Tuesday, December 28, 2021

Omicron (OMC!) - 2

The latest model T4
I. Background

In the previous post we looked for Omicron genes in Coronaviridae viruses, excluding the SARS-CoV-2 virus (Omicron (OMC!)).

In today's post we are going to focus only on the SARS-CoV-2 viruses, comparing the more recently collected sample to an original sample, which is the first SARS-CoV-2 collected in a particular country).

The comparison range is not limited to genes, the entire set of nucleotides is considered as was done in On The Origin Of The Home Of COVID-19 - 27.

II. Details

The purpose of the comparisons, today, is to detect changes in the SARS-CoV-2 virus over a relatively short span of time, using the data from various countries (today's appendices are alphabetized by country in Section IV below).

Some countries have few collected samples, others have enormous quantities of samples, so, the comparison involves the first, middle, and last virus sample collected in each country.

III. Change

The information at the beginning of each appendix explains that the comparisons concern equal, greater than, and less than results.

That is, each nucleotide and/or gene location or length value is either the same, greater than, or smaller than the first sample of the SARS-CoV-2 taken in that country.

For example, Serbia had no change over its span of time:

SerbiaMW315975.1 orig 2020-03-12

MW327520.1 comp 2020-06-24 ======================================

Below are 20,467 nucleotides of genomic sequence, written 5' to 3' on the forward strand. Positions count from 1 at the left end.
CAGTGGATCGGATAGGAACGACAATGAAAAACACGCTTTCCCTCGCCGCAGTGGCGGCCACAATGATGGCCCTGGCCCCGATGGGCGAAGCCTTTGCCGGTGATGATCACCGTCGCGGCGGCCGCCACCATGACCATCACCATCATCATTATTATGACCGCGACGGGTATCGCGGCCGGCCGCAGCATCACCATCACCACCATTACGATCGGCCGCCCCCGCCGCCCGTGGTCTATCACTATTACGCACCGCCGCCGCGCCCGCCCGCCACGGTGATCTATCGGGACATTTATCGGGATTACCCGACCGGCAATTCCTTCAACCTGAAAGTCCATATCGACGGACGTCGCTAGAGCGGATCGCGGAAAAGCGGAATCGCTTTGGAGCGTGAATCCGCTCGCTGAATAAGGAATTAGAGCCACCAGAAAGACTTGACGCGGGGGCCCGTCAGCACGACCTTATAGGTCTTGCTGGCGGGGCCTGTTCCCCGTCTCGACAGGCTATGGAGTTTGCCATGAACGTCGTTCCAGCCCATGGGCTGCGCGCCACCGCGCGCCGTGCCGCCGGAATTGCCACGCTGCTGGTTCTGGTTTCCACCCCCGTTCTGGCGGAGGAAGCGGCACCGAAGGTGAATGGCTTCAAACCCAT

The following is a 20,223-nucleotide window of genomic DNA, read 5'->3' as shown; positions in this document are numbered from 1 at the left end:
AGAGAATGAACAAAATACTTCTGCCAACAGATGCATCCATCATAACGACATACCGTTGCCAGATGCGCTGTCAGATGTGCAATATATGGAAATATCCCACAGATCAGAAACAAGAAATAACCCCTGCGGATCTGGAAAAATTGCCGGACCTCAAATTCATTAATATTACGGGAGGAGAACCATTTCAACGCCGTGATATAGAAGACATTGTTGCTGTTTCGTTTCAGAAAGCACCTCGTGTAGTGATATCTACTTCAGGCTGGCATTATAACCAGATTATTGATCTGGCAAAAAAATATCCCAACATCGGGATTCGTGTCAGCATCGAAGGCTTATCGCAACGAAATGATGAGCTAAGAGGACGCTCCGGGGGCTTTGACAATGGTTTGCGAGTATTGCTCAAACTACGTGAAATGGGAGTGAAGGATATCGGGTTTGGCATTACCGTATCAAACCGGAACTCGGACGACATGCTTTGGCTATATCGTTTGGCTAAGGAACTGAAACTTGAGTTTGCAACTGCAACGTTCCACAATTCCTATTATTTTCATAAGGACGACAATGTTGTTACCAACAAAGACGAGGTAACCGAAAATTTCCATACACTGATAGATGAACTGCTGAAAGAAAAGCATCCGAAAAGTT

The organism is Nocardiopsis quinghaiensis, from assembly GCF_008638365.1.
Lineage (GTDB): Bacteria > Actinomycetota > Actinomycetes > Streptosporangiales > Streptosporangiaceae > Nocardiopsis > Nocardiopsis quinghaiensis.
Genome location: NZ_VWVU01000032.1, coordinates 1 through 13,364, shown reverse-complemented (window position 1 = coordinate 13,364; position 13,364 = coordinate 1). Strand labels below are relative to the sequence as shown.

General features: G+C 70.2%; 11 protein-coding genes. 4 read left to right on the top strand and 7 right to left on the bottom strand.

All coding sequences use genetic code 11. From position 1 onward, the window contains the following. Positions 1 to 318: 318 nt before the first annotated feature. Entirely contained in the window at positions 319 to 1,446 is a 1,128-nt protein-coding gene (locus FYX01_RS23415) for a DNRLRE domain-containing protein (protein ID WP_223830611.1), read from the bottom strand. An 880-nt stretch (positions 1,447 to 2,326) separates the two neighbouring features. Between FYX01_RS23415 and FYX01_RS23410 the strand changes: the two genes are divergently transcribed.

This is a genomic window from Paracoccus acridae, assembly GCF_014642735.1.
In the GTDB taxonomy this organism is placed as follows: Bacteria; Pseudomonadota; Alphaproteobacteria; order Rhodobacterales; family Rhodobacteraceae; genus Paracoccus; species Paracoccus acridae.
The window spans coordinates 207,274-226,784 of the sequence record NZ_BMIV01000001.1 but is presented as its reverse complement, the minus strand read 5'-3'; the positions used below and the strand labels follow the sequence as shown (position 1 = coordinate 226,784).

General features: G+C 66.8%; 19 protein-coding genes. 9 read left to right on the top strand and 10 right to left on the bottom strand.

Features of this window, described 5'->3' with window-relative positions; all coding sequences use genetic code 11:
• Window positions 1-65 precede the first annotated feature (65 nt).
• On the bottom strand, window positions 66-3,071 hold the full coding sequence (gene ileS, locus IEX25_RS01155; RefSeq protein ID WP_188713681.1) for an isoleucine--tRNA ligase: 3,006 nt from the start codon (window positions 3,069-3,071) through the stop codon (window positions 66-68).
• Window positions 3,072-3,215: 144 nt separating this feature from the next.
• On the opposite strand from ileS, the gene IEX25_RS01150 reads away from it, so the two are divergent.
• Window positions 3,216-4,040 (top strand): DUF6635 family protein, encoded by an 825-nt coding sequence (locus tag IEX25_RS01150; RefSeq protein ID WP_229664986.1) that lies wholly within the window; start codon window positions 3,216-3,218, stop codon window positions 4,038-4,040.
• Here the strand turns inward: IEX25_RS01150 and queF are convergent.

MW548723.1 comp 2020-12-11 ======================================

(Appendix SZ). Other countries had a lot of change:


MZ056416.1 comp 2021-04-12 >=>>>>>>>>>>>>>>>>>>>>>>>>>>>>>>>>>===


(ibid). The point I am making is that this post considers the issue of change.

An excellent place to ponder the realm of virus changes is the Virology Blog, where the question "are viruses living" is addressed:

"Viruses are not living things. Viruses are complicated assemblies of molecules, including proteins, nucleic acids, lipids, and carbohydrates, but on their own they can do nothing until they enter a living cell. Without cells, viruses would not be able to multiply. Therefore, viruses are not living things."

(Are Viruses Living?, emphasis added). Viruses, then, are abiotic rather than being biotic (see e.g. The New Paradigm: The Physical Universe Is Mostly Machine, 2, 3; A Microbe's Machine Kills Intruders).

So, since we are contemplating change, and microbes are required for a virus to be changed, why not ask and consider the notion: "why do microbes change or not change viruses?"

Viruses on their own "can do nothing" change is not something they do, change is something that is done to them.

IV. Closing Comments

So, I urge you to peruse the appendices (AC, DI, JM, NR, and SZ) and ask yourself why are single-celled microbes making such haphazard changes to these viruses?

And perhaps, add to your perusal as I have done, the question: "are the changes the result of damage done to the single-celled hosts of the SARS-CoV-2 viruses?"

The next post in this series is here, the previous post in this series is here.

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